Engagement portrait sessions can be awkward especially for couples who are expected to display their affection publicly and worse, in front of the camera. Often they feel uneasy and don’t know what to do, let alone how to pose. Left to their own devices, especially if they feel they are not naturals in front of the camera, the probability is that they won’t love their photos at the end of the session. They will look back at the session with regret.
Your job as the photographer is to avoid the above at all costs. Your main goal is for them up be thrilled with their photos, and delighted with the experience.
The benefits of engagement portraits are many. The couple able to practice in front if the camera before their big day, so they can throw off their inhibitions. But also, and more importantly, it builds trust with you, so that on the day if the wedding they won’t even have to think about how to look good in their photos. Instead they can concentrate on being with their guests and family, and enjoy their day.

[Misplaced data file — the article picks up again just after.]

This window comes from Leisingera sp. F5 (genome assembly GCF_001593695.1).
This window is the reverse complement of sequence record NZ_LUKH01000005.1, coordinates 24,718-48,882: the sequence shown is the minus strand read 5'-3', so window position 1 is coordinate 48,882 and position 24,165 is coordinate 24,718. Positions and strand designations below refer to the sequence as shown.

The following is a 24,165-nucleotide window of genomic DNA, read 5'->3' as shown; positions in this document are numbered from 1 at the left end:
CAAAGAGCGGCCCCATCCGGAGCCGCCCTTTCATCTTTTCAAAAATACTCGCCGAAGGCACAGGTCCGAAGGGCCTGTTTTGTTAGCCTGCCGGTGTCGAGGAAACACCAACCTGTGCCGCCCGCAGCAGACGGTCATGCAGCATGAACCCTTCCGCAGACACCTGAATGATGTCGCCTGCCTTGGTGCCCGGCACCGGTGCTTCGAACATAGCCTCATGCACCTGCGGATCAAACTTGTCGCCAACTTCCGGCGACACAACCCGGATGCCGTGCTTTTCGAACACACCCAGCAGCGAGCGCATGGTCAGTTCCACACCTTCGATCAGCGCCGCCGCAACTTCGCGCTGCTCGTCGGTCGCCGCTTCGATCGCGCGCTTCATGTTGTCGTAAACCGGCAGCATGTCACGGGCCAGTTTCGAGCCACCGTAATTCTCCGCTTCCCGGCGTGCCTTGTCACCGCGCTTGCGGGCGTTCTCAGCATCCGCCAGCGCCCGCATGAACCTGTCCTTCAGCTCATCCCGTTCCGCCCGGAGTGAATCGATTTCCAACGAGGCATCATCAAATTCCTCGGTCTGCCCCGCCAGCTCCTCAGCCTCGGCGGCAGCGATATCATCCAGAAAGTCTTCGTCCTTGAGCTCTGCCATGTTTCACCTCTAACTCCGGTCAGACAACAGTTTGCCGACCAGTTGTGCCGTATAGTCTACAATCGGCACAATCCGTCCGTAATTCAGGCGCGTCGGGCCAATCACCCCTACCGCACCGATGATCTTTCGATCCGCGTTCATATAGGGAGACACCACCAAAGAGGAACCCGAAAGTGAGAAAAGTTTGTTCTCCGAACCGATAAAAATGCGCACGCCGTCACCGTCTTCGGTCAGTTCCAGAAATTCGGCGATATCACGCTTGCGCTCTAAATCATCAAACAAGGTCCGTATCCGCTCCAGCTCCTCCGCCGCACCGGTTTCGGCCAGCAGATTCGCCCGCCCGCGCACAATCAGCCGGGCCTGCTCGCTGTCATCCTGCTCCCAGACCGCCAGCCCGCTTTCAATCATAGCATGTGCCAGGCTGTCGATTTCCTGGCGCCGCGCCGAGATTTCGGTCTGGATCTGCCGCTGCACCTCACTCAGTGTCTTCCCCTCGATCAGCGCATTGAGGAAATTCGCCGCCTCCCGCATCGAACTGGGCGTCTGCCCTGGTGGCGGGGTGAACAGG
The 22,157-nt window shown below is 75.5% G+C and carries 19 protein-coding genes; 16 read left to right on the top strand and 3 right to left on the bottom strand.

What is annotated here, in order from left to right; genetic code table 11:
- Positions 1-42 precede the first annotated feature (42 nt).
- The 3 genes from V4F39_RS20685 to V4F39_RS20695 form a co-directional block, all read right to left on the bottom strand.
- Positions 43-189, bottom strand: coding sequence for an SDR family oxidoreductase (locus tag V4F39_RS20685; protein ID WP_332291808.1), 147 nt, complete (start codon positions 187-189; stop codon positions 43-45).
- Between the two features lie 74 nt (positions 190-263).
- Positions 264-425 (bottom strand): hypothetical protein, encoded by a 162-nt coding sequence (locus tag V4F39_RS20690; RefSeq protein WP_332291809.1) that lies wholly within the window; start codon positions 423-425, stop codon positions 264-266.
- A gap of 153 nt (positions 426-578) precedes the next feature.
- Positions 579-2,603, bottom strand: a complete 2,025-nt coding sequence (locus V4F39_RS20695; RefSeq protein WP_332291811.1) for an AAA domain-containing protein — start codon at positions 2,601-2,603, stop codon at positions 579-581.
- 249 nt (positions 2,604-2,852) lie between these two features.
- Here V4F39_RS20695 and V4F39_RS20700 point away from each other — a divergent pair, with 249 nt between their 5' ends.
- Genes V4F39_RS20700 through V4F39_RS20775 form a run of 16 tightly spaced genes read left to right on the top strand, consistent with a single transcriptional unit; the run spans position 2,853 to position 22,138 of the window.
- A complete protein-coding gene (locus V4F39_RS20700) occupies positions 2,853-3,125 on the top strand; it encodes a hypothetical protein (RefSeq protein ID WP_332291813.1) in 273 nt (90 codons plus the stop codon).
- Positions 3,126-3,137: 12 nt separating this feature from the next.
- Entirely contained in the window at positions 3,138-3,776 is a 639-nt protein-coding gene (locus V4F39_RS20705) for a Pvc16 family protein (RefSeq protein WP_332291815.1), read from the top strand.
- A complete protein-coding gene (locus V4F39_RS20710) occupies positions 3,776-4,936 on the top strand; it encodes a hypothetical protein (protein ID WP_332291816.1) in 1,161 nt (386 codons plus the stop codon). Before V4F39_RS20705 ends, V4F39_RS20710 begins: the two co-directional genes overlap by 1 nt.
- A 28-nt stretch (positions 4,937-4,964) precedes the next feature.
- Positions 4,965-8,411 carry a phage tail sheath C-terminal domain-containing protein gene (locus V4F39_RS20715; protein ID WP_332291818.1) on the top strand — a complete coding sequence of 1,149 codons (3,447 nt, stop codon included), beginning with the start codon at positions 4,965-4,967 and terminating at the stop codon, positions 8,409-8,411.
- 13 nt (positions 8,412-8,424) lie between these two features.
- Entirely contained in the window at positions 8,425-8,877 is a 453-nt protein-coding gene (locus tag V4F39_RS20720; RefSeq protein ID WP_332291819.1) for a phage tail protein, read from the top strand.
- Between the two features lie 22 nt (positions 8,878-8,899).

Here are my top three tips in making your engagement session a breeze for your couples.
#1 Prepare them
Before the session, send them a guide offering tips on what to wear, what to bring, and how to decide on location. Assure them it’s going to be lighthearted and fun, and that it’s totally okay to laugh at themselves and be silly. Assure them that their photos will look natural, and that you have some secret tips for that to happen.
In the guide I give my couple I ask them to wear layers if it’s winter or autumn, then depending on the weather we can take a layer off and have another look. If there is a changing room nearby then they can bring extra outfits.
I encourage them to choose a couple of props that they both love, be that a picnic basket with a bottle of bubbly, balloons, bikes, books, etc. The aim is to make them feel at ease, using things that they already love and which come naturally to them. Some couples can’t easily think of props. I always suggest a bunch of flowers – they’re timeless and will suit any style.